May 12, 2015
K-State recognized as Extreme Science and Engineering Discovery Environment national supercomputing partner
K-State recently has been recognized as an Extreme Science and Engineering Discovery Environment, or XSEDE, level 3 service provider, one of only 10 in the U.S.
This honor formally aligns K-State's local supercomputing efforts, spearheaded by Beocat, with the network of national-level supercomputers through XSEDE. Service providers are independently funded projects or organizations that provide cyberinfrastructure services to the science and engineering community.
In the U.S. academic community, there is a rich diversity of service providers, spanning centers that are funded by National Science Foundation to operate large-scale resources for the national research community to universities that provide resources and services to their local researchers. Extreme Science and Engineering Discovery Environment is intended to facilitate this ecosystem of service providers, thereby advancing the science and engineering researchers who rely on these cyberinfrastructure services.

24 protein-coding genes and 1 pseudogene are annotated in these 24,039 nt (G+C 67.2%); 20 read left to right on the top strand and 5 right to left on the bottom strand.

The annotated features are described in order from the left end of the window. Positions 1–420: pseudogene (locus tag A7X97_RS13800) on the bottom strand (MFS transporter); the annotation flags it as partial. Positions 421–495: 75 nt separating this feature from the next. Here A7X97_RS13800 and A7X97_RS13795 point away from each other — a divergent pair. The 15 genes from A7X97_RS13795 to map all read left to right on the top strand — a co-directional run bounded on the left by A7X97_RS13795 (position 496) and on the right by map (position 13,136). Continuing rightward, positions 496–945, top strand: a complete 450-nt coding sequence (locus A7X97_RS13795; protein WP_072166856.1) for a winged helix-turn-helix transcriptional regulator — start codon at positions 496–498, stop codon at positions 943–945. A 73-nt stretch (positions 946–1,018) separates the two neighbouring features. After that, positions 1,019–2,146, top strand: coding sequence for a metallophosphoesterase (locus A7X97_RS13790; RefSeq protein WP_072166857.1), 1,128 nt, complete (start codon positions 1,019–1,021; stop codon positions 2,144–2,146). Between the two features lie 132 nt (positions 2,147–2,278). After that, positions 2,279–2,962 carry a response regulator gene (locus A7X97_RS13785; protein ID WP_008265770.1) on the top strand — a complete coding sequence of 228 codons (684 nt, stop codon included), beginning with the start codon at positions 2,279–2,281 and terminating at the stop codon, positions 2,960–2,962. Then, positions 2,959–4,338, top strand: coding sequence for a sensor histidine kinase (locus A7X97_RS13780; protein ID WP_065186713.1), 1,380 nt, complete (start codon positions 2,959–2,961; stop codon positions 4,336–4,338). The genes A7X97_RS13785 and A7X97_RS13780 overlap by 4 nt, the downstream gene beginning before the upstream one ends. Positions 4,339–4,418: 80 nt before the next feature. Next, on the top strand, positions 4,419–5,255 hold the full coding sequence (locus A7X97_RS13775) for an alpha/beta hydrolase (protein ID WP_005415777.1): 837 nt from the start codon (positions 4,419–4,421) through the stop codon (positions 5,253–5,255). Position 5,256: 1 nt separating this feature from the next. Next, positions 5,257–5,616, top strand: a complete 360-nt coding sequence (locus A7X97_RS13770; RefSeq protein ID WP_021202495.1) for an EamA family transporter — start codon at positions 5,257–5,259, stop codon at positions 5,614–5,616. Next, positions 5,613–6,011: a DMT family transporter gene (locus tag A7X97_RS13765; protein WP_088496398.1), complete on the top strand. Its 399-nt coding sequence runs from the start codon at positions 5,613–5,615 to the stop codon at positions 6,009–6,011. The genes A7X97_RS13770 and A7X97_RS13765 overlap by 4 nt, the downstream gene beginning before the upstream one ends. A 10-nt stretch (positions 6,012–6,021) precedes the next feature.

The K-State research computing cluster Beocat is currently one of the largest academic research clusters in Kansas. Beocat has grown to approximately 3 PB of total storage and 3500 processor cores on machines ranging from 24-core Xeons with 128 GB RAM to six 80-core Xeons with 1TB RAM connected by 40 Gbps QDR Infiniband.
Use of Beocat is free for professors and students in the state of Kansas. In addition to many users across the K-State campus, Beocat also is a resource for users from Washburn University, Bethany College, Pittsburg State University, the University of Kansas and other institutions. Beocat is supported by National Science Foundation, National Institutes of Health, Department of Energy and university grants.
For more information contact Daniel Andresen, director of the institute for computational research in engineering and science, email@example.com or at 785-532-7914.